How important is it to analyze your business financial statements?
Are you worried your financial statements may be throwing you off on your calculations? Is it concerning how this will impact your business? Often times enough, running your business can be a day-to-day challenge. Most business owners would love to spend the majority of their time focusing on how to grow business reach, reaching full potentials, and increasing profits. As hard as it is to admit, the numbers are what eat up your time.
Yet, it’s not so much the numbers but the amount of time it takes to interpret financial positions and forecasts. Some people use software to cut down the time it takes to analyse that data. There are software providers that can calculate forecasts, compare multiple budgets across different timelines, track profitability, etc.
I tend to compare this to machine language translation. Many times you can find text in another language and run it through something like Google Translate. Seconds later, you read the translated text. However, being fluent in Spanish and having tested this many, many times, the translations are not always correct. To get correct translation you need a person with linguistic abilities who can interpret the meaning of the text to get you the best translation.
This holds true for software programs and applications used to interpret financial statements. There is no substitute for an accountant with accounting practice experience. The problem is not all businesses have the budget to afford to hire their own accountant. Small businesses will either educate themselves or find talented resources such as family members and friends with some financial saavy. Yet, we can improve our abilities to understand our business financials if we look at key takeaways you can find in your financial statements.
These are broken down into two categories: long-term and current. Focus on each of these independently to identify the ease of liquidating each asset. The most fluid of all of your assets is no doubt, cash. An example of a long-term asset is real estate or equipment and have a harder time converting to a liquid asset such as cash.
Your current assets are those that can be converted into cash within the calendar year such as checking or savings accounts, accounts receivables, and other billables that are due within one year’s time.
Fixed assets include land, buildings, machinery, and vehicles that are used in connection with the business. A note about each of these:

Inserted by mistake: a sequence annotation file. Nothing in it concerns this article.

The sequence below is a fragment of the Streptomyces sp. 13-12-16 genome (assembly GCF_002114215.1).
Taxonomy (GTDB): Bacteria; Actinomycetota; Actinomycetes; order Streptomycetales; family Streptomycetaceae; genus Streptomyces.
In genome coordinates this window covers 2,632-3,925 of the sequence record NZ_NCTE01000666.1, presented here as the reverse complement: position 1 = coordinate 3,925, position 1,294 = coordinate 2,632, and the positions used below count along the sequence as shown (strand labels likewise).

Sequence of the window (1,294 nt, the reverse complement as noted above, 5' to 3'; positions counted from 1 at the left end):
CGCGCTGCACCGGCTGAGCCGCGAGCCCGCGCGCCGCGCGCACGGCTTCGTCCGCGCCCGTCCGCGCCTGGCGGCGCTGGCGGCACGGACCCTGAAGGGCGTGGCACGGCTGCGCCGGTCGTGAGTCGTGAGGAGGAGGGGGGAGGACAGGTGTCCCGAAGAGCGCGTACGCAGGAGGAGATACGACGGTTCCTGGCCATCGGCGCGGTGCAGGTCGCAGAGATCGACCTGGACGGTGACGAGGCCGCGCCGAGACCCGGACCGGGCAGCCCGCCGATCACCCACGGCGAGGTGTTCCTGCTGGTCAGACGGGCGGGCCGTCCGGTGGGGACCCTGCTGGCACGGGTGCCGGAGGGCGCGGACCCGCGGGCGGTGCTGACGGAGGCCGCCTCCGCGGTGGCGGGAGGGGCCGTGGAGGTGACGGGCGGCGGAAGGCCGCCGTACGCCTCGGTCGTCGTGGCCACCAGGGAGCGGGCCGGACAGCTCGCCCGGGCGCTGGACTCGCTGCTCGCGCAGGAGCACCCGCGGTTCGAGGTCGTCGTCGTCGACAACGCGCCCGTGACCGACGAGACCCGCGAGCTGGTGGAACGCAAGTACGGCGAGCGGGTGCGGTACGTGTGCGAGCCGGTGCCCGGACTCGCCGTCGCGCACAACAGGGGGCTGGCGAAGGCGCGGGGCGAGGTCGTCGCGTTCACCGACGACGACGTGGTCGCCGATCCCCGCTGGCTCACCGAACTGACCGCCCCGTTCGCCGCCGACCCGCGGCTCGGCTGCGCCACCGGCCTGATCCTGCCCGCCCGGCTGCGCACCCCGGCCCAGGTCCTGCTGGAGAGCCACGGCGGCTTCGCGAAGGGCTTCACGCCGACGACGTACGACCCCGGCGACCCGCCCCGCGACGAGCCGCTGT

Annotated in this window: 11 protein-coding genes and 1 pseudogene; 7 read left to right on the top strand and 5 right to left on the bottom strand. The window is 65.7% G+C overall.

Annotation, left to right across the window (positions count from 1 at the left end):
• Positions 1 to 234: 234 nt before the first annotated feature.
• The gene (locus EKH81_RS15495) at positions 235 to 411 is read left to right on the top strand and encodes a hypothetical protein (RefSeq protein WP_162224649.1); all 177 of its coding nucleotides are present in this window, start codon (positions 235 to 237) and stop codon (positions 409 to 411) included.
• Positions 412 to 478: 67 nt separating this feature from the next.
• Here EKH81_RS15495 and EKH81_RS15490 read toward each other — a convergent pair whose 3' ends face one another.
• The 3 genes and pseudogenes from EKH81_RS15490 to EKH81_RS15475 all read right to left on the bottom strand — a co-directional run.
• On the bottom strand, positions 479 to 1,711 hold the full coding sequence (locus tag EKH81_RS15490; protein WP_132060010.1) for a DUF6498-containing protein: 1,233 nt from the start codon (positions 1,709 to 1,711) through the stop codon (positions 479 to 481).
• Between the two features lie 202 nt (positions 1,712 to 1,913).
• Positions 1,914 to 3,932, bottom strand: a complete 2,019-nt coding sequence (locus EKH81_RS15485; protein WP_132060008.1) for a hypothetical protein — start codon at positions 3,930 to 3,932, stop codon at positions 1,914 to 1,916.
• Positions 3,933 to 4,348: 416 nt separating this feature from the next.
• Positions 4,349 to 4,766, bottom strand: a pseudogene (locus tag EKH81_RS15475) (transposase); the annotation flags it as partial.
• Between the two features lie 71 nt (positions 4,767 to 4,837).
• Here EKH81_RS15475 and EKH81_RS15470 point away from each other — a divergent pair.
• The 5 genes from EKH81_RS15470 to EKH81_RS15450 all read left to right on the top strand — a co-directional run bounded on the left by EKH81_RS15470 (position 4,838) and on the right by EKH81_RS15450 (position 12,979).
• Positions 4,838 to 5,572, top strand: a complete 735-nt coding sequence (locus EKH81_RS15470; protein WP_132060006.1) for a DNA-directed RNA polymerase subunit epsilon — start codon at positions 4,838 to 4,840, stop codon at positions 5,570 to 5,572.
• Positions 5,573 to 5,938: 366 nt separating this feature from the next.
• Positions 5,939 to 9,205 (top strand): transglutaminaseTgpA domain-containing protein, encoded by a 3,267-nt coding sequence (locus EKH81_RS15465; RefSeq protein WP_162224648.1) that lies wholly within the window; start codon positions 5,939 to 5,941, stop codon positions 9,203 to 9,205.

- Land is unlike the other fixed assets where it is not depreciated because land is considered an asset that never wears out.
- Buildings however will depreciate over time and most accountants know how to forecast that for you.
- Machinery should be equipment or operating machinery that are used to operate in your plant to produce your product.
- Vehicles include any vehicles used in your business
This is the dollar amount that shows the total value in dollars of both the short-term and long-term assets of your business.
Liabilities and owners equity
Under this category are all debts and obligations owned by the business to outside vendors, creditors, or banks that have a payable fixture. Often you will see this side of the balance sheet referred to as “liabilities”.
Total liabilities and owners’ equity
Here you see all debts and monies that are owed to outside creditors, vendors, or banks and the remaining monies that are owed to shareholders, including retained earnings reinvested in the business.
Don’t run the risk of not knowing how to read these items in your financial statements. You could easily gloss over these the first time but as your business grows or continues to gain traction it will get harder to understand your financial position. Questions will come up in your balance sheet, for instance, that you might need assurance or help in answering. Balance sheets can identify and analyze trends, particularly in the area of receivables and payables. Is the receivables cycle lengthening? Can receivables be collected more aggressively? Is some debt uncollectable? Has the business been slowing down payables to forestall an inevitable cash shortage? (Inc.com) If you need to find an accounting group that does outsourcing in Tulsa, groups like LUXA are known for their expertise in the Tulsa accounting community. Feel free to give them a call for any of your accounting needs.